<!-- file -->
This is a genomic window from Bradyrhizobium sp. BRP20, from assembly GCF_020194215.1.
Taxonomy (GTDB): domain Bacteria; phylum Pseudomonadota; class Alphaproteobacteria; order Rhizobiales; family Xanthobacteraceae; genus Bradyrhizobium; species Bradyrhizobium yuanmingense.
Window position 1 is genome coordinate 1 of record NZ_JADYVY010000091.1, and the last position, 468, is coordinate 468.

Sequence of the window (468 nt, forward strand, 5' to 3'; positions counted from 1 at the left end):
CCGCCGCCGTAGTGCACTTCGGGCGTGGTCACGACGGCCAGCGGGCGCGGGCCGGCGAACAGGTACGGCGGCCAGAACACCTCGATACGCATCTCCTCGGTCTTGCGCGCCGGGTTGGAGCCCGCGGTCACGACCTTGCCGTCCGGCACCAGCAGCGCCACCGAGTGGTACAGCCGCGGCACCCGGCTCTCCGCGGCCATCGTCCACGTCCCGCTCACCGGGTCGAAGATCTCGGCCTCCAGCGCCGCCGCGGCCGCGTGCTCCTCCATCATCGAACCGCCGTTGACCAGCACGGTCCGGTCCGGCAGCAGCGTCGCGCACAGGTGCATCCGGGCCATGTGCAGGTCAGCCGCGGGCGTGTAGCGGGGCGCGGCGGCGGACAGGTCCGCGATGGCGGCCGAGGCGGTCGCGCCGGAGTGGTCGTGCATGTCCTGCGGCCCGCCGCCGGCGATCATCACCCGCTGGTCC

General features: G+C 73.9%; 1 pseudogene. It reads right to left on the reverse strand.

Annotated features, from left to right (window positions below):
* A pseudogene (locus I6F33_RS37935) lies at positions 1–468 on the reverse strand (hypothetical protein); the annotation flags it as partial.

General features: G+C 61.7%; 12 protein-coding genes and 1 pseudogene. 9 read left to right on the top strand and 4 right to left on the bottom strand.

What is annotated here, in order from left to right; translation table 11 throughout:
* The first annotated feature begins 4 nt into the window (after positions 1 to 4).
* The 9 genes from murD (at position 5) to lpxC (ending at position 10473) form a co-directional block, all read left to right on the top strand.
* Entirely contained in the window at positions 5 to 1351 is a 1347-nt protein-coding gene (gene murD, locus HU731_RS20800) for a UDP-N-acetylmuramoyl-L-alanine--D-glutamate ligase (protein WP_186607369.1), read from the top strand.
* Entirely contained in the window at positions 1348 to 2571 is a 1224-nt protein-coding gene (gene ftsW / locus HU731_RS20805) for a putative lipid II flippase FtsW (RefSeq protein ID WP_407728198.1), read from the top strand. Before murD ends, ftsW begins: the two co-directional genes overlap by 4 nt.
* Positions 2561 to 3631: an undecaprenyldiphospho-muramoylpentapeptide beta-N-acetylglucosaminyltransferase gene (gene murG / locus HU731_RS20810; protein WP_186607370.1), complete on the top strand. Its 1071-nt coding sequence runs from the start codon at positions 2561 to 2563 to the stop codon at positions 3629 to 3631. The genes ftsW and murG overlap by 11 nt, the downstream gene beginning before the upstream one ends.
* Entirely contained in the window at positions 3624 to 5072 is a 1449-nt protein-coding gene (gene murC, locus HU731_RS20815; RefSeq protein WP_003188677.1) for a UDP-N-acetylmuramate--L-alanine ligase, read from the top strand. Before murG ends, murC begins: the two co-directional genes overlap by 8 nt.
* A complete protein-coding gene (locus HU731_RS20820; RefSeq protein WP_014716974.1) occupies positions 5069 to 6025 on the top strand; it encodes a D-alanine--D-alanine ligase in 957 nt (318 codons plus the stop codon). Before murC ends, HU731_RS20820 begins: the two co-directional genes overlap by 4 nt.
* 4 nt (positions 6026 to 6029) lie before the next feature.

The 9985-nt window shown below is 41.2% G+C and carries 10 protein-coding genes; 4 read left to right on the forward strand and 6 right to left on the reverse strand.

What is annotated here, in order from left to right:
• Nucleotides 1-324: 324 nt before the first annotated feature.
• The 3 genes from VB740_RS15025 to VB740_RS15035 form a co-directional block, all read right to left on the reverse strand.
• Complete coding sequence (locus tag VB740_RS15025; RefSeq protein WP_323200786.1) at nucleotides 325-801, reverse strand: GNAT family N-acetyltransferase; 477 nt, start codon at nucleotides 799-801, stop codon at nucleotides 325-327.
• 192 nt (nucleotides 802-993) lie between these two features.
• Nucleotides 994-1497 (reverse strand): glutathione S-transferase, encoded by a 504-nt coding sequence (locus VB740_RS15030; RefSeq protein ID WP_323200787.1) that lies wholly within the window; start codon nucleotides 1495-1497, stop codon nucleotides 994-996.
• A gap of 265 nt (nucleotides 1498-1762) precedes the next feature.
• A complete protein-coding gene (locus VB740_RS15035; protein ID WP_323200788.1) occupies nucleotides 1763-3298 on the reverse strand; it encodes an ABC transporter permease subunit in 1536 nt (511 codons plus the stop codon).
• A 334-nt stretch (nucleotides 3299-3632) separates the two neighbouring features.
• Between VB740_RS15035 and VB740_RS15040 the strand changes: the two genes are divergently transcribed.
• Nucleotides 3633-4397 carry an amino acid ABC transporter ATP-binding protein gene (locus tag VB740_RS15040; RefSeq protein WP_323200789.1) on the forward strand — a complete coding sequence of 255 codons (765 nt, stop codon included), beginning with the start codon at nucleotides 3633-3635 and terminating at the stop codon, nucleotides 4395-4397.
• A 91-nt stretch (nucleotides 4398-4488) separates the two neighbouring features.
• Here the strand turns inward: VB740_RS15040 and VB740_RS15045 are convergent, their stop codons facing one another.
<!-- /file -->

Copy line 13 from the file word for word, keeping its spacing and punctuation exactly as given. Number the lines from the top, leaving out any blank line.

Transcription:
* Entirely contained in the window at positions 5 to 1351 is a 1347-nt protein-coding gene (gene murD, locus HU731_RS20800) for a UDP-N-acetylmuramoyl-L-alanine--D-glutamate ligase (protein WP_186607369.1), read from the top strand.